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Trapped in the Nursery: “THE YELLOW WALLPAPER” and the Horror of Forced Domesticity

Wednesday, May 4, 2022 | Deep Dives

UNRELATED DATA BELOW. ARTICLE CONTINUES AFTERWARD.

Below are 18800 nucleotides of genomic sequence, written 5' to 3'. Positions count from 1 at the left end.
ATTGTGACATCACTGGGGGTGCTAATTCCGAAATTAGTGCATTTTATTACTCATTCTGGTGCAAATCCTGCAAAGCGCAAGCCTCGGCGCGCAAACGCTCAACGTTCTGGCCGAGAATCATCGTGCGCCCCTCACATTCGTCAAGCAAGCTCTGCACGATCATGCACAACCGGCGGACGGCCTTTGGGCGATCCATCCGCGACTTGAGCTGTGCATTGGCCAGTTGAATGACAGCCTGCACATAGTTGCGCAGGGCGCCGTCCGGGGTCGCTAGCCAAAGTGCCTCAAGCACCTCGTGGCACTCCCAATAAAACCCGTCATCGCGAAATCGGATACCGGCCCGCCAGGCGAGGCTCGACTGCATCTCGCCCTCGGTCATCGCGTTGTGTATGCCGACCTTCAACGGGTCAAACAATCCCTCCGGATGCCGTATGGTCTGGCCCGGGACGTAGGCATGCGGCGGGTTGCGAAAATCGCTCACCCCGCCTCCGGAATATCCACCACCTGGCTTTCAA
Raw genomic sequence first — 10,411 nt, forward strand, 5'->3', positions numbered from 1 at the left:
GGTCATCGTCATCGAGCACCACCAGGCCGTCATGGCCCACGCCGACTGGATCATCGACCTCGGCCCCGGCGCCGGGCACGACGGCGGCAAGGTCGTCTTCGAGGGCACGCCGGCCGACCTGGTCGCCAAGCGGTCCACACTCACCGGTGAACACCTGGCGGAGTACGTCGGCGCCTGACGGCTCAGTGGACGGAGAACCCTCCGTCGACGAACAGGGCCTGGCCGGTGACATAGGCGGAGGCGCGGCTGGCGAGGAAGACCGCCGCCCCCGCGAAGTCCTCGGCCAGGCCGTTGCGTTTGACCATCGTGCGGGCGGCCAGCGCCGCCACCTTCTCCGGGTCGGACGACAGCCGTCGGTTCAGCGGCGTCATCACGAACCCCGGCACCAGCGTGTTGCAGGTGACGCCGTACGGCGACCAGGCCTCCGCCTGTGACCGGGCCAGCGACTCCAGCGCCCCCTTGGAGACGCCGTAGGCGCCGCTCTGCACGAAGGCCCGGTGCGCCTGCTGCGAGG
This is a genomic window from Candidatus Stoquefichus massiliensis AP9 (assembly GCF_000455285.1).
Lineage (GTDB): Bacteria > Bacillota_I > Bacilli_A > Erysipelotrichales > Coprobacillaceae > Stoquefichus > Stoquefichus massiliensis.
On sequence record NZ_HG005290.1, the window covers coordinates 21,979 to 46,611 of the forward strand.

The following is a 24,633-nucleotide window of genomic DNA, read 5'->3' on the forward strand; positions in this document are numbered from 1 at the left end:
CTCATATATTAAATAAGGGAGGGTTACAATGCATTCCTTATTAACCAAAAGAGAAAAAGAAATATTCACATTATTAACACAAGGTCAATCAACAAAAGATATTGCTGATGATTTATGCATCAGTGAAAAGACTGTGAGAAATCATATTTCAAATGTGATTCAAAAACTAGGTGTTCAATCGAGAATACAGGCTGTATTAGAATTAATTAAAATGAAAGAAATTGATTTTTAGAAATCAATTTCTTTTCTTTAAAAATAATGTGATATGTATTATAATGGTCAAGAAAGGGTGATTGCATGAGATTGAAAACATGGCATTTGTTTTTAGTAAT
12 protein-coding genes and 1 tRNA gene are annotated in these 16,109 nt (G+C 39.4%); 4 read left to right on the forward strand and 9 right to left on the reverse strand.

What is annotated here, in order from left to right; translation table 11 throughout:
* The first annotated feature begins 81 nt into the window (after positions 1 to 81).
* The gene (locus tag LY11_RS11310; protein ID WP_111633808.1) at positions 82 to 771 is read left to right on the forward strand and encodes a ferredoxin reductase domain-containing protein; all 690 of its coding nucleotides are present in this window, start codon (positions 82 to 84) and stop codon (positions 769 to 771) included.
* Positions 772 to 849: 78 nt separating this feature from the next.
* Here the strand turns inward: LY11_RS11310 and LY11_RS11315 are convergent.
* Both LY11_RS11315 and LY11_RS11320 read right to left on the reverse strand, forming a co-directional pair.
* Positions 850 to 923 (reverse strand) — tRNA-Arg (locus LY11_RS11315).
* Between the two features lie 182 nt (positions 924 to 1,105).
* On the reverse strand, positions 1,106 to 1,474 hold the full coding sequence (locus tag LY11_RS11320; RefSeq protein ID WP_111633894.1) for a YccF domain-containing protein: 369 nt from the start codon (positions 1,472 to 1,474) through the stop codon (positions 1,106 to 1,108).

Charlotte Perkins Gilman’s short story, “The Yellow Wallpaper” is one of the foundations of both horror and feminist literature. Originally published in 1892, The epistolary tale consists of the secret journal entries of an unnamed narrator as she undergoes a rest cure for what is presumably postpartum depression. Based on experiences from Gilman’s own life, the unnerving story makes a powerful case for women’s autonomy and the dangers of forced domesticity. K. Pontuti’s new film adapts this unsettling nightmare, leaning into the feminism. Called Jane in the film, the narrator is a young mother whose nervous condition prompts her husband to drastically restrict her activities and essentially confine her to their bedroom, a former nursery with the titular decor, for three months. Jane slowly descends into madness and begins to see a woman lurking within the yellow pattern, a representation of the woman she’s been forced to leave behind in the throes of motherhood. Pontuti’s adaptation of this classic story is a masterful depiction of creeping dread that evokes the real horror of the intensifying assault on reproductive freedom in the US. THE YELLOW WALLPAPER is a haunting nightmare about the prison of rigid femininity that hits uncomfortably close to home.